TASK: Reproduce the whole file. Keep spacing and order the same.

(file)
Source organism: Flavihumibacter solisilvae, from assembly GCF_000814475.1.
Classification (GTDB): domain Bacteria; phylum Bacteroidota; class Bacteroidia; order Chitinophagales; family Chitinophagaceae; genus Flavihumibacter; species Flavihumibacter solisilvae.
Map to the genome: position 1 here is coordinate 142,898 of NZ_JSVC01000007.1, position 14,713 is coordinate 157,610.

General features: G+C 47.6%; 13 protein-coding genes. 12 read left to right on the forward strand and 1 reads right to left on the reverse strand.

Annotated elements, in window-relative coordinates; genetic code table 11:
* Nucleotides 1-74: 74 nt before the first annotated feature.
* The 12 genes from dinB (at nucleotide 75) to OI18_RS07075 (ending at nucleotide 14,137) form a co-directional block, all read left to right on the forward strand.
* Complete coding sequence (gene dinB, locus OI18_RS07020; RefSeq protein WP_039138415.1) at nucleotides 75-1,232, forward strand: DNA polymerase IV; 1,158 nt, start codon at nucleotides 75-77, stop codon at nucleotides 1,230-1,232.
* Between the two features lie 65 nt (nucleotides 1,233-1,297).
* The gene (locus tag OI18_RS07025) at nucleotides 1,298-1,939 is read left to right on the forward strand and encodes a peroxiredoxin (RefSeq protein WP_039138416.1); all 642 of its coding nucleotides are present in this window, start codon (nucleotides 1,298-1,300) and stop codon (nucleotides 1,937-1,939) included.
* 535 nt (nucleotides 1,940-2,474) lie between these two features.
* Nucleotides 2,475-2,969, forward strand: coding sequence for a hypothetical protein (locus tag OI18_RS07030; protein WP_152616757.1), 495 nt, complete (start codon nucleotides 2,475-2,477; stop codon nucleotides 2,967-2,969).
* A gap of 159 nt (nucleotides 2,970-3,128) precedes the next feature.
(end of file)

Source organism: Flavihumibacter solisilvae, from assembly GCF_000814475.1.
Classification (GTDB): domain Bacteria; phylum Bacteroidota; class Bacteroidia; order Chitinophagales; family Chitinophagaceae; genus Flavihumibacter; species Flavihumibacter solisilvae.
Map to the genome: position 1 here is coordinate 142,898 of NZ_JSVC01000007.1, position 14,713 is coordinate 157,610.

General features: G+C 47.6%; 13 protein-coding genes. 12 read left to right on the forward strand and 1 reads right to left on the reverse strand.

Annotated elements, in window-relative coordinates; genetic code table 11:
* Nucleotides 1-74: 74 nt before the first annotated feature.
* The 12 genes from dinB (at nucleotide 75) to OI18_RS07075 (ending at nucleotide 14,137) form a co-directional block, all read left to right on the forward strand.
* Complete coding sequence (gene dinB, locus OI18_RS07020; RefSeq protein WP_039138415.1) at nucleotides 75-1,232, forward strand: DNA polymerase IV; 1,158 nt, start codon at nucleotides 75-77, stop codon at nucleotides 1,230-1,232.
* Between the two features lie 65 nt (nucleotides 1,233-1,297).
* The gene (locus tag OI18_RS07025) at nucleotides 1,298-1,939 is read left to right on the forward strand and encodes a peroxiredoxin (RefSeq protein WP_039138416.1); all 642 of its coding nucleotides are present in this window, start codon (nucleotides 1,298-1,300) and stop codon (nucleotides 1,937-1,939) included.
* 535 nt (nucleotides 1,940-2,474) lie between these two features.
* Nucleotides 2,475-2,969, forward strand: coding sequence for a hypothetical protein (locus tag OI18_RS07030; protein WP_152616757.1), 495 nt, complete (start codon nucleotides 2,475-2,477; stop codon nucleotides 2,967-2,969).
* A gap of 159 nt (nucleotides 2,970-3,128) precedes the next feature.